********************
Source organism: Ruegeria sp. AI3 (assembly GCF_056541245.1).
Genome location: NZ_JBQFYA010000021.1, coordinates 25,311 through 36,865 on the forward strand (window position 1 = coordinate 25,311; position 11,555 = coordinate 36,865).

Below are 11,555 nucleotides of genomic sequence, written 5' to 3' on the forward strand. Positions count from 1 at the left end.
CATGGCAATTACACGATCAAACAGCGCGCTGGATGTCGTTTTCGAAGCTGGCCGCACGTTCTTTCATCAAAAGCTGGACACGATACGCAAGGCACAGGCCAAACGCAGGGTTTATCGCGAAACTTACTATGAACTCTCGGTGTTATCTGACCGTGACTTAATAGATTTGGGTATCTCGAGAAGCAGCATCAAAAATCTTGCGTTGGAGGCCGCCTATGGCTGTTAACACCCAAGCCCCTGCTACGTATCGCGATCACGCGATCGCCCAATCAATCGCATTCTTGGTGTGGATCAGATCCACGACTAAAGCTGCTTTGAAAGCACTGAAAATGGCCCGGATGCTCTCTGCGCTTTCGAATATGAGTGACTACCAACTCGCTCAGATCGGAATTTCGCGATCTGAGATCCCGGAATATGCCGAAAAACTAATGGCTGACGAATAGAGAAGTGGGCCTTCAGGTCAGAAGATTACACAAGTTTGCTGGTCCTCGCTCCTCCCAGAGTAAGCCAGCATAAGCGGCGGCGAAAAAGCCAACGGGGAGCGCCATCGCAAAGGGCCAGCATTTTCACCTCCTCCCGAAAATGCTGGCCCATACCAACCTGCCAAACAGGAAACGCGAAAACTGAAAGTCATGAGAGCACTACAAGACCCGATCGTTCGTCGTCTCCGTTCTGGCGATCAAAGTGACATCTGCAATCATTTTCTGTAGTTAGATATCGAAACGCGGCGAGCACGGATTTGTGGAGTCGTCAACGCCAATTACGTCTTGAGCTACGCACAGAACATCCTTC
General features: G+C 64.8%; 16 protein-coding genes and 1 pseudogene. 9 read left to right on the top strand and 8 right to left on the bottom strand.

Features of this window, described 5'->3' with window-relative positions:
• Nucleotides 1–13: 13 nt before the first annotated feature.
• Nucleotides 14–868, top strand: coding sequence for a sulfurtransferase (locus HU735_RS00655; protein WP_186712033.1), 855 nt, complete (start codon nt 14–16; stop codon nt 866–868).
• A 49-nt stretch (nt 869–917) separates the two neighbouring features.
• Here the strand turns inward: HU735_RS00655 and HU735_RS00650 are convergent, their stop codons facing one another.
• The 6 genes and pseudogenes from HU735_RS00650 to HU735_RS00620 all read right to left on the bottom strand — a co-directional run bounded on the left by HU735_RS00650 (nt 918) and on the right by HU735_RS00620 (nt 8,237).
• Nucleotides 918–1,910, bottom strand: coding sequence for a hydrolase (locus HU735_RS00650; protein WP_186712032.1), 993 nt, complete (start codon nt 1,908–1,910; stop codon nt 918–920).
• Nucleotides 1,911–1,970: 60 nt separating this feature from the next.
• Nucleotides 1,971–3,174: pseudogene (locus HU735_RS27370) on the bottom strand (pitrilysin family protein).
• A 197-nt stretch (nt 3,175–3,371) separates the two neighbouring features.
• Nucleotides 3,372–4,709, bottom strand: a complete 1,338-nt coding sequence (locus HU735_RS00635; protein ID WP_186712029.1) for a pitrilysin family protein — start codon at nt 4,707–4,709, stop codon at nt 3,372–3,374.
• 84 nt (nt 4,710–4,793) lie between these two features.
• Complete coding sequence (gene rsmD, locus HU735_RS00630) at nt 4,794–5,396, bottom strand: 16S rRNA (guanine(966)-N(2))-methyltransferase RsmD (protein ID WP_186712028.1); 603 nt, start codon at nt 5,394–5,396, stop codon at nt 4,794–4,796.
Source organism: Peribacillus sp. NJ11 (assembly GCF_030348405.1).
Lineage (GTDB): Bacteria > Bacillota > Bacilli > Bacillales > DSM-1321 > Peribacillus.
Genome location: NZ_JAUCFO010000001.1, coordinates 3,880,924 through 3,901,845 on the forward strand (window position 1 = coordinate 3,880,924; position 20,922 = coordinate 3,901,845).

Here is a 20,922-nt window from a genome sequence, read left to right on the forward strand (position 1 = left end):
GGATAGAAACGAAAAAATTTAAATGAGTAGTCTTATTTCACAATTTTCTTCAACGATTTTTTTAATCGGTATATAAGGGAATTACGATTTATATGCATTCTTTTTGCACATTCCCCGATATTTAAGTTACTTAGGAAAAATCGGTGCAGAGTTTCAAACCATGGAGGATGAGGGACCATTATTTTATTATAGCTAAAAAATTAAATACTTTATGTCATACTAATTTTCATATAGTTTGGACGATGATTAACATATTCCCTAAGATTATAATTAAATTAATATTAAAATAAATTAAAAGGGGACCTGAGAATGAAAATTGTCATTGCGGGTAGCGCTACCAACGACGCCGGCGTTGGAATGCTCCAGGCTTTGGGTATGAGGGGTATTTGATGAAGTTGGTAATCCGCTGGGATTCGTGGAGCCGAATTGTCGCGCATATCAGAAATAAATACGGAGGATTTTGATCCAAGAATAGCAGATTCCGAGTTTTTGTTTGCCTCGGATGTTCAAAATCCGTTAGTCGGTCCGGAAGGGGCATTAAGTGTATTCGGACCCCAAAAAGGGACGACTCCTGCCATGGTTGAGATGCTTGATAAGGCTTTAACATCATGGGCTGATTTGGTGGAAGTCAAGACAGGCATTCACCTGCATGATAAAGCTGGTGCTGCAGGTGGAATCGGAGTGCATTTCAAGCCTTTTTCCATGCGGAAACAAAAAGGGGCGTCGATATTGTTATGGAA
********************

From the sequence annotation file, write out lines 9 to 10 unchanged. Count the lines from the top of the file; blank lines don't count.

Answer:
• A 49-nt stretch (nt 869–917) separates the two neighbouring features.
• Here the strand turns inward: HU735_RS00655 and HU735_RS00650 are convergent, their stop codons facing one another.